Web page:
Perhaps the smoke detector fraud is the easiest to understood example illustrating the difference between true fire protection engineering and corrupt fire protection engineering and the progress of honest engineering. Smoke detectors and devices that are UL Labeled as testers of smoke detectors as marketed and approved (by fire officials) are prime examples of the magnitude of the corruption within the engineering related to fire. Engineering that is blatantly corrupt is predicated on relying on the appropriate codes of the National Fire Protection Association (NFPA) and the certifications of Underwriters Laboratories (UL). Beginning during the 1960s the manufacturers of the ionization device began advertising performance lies within the NFPA Fire Journal. And the performance lies were concealed by inadequate and falsified testing of the device by UL. Further, based on false fire tests and performance lies, the NFPA revised its code to help sell the often deadly device. Because the ionization device the so-called smoke detector could not detect cold smoke meaning visible smoke, UL also approved a spray can that emitted a vapor that was an ideal trigger for the ionization device.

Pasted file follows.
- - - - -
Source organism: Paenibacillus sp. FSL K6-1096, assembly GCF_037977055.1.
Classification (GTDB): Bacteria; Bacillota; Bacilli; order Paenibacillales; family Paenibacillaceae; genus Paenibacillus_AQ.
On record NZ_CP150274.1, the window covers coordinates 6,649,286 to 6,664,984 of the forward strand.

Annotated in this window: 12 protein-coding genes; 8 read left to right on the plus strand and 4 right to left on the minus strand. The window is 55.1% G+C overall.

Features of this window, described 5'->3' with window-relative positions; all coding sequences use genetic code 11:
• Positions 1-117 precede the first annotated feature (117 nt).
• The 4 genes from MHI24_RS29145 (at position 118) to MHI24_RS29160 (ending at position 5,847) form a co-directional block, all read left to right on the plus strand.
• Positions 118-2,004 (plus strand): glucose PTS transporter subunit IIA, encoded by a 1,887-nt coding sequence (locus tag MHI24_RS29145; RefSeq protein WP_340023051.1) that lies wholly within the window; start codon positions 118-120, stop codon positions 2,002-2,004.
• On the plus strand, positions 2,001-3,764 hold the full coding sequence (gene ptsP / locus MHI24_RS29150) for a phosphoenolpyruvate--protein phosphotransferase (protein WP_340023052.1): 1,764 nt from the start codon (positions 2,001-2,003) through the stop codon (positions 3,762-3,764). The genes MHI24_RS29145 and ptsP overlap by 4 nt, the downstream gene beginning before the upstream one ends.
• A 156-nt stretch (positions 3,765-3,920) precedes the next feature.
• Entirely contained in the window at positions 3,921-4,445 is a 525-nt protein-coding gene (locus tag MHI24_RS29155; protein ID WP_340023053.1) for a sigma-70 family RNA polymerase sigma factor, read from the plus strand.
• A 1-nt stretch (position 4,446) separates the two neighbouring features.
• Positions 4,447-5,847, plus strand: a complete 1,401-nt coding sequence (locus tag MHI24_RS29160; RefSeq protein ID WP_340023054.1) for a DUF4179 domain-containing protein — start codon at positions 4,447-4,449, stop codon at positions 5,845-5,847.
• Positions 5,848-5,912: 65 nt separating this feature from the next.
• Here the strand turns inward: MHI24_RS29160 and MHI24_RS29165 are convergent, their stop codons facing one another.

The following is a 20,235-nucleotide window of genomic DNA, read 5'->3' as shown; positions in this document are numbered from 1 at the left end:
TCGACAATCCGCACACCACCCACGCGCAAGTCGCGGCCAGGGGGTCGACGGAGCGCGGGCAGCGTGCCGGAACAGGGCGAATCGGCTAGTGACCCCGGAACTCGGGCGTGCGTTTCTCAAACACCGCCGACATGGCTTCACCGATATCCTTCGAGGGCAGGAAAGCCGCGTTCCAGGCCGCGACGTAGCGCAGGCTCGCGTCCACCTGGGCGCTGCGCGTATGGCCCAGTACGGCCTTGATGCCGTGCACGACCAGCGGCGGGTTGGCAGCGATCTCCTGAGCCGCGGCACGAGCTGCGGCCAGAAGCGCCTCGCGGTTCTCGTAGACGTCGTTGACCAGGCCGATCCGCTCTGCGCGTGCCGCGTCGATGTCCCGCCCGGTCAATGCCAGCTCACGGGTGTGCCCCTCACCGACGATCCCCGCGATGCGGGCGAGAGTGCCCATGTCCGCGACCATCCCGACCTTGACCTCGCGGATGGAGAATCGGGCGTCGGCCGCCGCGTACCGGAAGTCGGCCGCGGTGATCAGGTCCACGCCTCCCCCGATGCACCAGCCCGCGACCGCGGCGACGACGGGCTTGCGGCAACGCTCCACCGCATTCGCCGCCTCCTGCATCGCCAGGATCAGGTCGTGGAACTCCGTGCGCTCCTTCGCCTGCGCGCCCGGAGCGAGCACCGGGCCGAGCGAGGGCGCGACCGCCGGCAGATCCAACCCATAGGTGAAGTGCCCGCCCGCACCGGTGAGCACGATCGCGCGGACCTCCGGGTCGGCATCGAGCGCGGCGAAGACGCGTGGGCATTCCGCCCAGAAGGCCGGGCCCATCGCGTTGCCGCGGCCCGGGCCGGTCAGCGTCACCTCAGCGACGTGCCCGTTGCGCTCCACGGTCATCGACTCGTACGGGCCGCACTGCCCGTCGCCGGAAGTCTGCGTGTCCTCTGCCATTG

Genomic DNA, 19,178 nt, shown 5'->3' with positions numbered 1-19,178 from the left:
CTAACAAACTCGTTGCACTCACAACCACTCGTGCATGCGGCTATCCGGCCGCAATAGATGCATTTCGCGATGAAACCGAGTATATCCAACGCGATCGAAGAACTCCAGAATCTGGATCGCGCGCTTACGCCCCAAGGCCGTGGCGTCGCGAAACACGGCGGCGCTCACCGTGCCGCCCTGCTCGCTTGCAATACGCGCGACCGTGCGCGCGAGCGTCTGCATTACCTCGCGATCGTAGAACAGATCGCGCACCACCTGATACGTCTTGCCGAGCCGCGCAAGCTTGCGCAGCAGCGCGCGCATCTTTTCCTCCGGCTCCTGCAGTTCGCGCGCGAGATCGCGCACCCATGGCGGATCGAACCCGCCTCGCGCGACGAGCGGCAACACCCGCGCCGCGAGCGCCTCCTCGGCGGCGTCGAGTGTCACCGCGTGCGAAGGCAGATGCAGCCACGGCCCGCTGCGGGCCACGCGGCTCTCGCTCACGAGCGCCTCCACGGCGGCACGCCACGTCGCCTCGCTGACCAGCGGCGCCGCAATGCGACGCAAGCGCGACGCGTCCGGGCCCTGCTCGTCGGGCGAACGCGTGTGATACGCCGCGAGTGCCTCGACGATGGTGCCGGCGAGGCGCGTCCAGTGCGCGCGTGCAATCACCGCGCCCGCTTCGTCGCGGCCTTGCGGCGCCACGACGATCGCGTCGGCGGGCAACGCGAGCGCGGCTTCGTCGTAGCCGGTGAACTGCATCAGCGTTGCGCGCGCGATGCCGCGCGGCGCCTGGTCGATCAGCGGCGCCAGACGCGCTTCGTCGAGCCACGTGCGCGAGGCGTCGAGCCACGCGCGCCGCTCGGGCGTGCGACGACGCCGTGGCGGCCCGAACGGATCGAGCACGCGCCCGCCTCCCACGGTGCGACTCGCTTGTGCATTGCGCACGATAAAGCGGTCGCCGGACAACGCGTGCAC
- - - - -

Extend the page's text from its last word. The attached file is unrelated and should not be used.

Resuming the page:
Because the device is a false detector of smoke, because the NFPA produced a corrupt code to help sell the device and because UL rigged fraudulent tests of the device, engineering predicated on the NFPA code and because the UL certification was inherently flawed, systems that have been engineered to comply with the code and approvals is inherently wrong. Of course, if the design engineer steers away from the corrupt codes and the phony fire tests, and the design based on the true performance capabilities of the detection devices that would be real engineering.